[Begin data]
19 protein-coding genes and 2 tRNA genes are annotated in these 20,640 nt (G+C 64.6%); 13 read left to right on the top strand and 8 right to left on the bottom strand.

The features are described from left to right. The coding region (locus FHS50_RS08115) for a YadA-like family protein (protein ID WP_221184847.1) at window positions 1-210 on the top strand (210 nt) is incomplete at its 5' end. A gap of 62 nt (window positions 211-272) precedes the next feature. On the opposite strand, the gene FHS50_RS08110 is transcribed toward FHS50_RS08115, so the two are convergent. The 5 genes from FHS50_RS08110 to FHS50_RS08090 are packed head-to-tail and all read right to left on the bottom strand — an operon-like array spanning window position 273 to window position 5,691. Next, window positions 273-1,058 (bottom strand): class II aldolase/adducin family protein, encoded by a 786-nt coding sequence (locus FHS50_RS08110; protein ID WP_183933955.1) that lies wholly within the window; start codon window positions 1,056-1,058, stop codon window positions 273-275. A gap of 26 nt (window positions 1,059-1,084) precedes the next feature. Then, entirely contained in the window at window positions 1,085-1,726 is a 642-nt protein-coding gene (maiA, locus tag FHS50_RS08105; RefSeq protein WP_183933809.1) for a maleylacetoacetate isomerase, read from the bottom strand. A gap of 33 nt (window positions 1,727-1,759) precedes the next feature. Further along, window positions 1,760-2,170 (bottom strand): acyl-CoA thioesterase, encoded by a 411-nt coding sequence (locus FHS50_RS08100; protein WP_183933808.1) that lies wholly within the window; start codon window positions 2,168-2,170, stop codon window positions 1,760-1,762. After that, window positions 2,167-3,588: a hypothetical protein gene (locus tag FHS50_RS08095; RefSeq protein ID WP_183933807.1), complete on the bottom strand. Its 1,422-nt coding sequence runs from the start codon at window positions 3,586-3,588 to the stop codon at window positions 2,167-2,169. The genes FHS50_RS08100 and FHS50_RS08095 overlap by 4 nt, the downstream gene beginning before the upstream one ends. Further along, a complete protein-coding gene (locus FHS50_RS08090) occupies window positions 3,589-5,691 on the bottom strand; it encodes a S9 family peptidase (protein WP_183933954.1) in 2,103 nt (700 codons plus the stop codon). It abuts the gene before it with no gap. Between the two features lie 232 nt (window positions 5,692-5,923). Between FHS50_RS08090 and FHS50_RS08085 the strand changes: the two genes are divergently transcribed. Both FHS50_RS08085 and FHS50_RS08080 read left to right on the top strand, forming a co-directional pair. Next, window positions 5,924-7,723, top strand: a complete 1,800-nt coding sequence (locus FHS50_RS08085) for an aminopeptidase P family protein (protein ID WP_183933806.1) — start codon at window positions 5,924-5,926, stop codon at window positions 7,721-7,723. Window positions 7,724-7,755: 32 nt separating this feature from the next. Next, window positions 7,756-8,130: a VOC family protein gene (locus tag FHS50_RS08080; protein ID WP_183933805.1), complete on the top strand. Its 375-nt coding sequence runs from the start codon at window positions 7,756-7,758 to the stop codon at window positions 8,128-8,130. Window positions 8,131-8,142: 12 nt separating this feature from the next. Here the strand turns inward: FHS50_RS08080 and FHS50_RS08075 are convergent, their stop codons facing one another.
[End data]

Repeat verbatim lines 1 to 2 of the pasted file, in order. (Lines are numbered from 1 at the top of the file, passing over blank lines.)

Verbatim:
19 protein-coding genes and 2 tRNA genes are annotated in these 20,640 nt (G+C 64.6%); 13 read left to right on the top strand and 8 right to left on the bottom strand.

The features are described from left to right. The coding region (locus FHS50_RS08115) for a YadA-like family protein (protein ID WP_221184847.1) at window positions 1-210 on the top strand (210 nt) is incomplete at its 5' end. A gap of 62 nt (window positions 211-272) precedes the next feature. On the opposite strand, the gene FHS50_RS08110 is transcribed toward FHS50_RS08115, so the two are convergent. The 5 genes from FHS50_RS08110 to FHS50_RS08090 are packed head-to-tail and all read right to left on the bottom strand — an operon-like array spanning window position 273 to window position 5,691. Next, window positions 273-1,058 (bottom strand): class II aldolase/adducin family protein, encoded by a 786-nt coding sequence (locus FHS50_RS08110; protein ID WP_183933955.1) that lies wholly within the window; start codon window positions 1,056-1,058, stop codon window positions 273-275. A gap of 26 nt (window positions 1,059-1,084) precedes the next feature. Then, entirely contained in the window at window positions 1,085-1,726 is a 642-nt protein-coding gene (maiA, locus tag FHS50_RS08105; RefSeq protein WP_183933809.1) for a maleylacetoacetate isomerase, read from the bottom strand. A gap of 33 nt (window positions 1,727-1,759) precedes the next feature. Further along, window positions 1,760-2,170 (bottom strand): acyl-CoA thioesterase, encoded by a 411-nt coding sequence (locus FHS50_RS08100; protein WP_183933808.1) that lies wholly within the window; start codon window positions 2,168-2,170, stop codon window positions 1,760-1,762. After that, window positions 2,167-3,588: a hypothetical protein gene (locus tag FHS50_RS08095; RefSeq protein ID WP_183933807.1), complete on the bottom strand. Its 1,422-nt coding sequence runs from the start codon at window positions 3,586-3,588 to the stop codon at window positions 2,167-2,169. The genes FHS50_RS08100 and FHS50_RS08095 overlap by 4 nt, the downstream gene beginning before the upstream one ends. Further along, a complete protein-coding gene (locus FHS50_RS08090) occupies window positions 3,589-5,691 on the bottom strand; it encodes a S9 family peptidase (protein WP_183933954.1) in 2,103 nt (700 codons plus the stop codon). It abuts the gene before it with no gap. Between the two features lie 232 nt (window positions 5,692-5,923). Between FHS50_RS08090 and FHS50_RS08085 the strand changes: the two genes are divergently transcribed. Both FHS50_RS08085 and FHS50_RS08080 read left to right on the top strand, forming a co-directional pair. Next, window positions 5,924-7,723, top strand: a complete 1,800-nt coding sequence (locus FHS50_RS08085) for an aminopeptidase P family protein (protein ID WP_183933806.1) — start codon at window positions 5,924-5,926, stop codon at window positions 7,721-7,723. Window positions 7,724-7,755: 32 nt separating this feature from the next. Next, window positions 7,756-8,130: a VOC family protein gene (locus tag FHS50_RS08080; protein ID WP_183933805.1), complete on the top strand. Its 375-nt coding sequence runs from the start codon at window positions 7,756-7,758 to the stop codon at window positions 8,128-8,130. Window positions 8,131-8,142: 12 nt separating this feature from the next. Here the strand turns inward: FHS50_RS08080 and FHS50_RS08075 are convergent, their stop codons facing one another.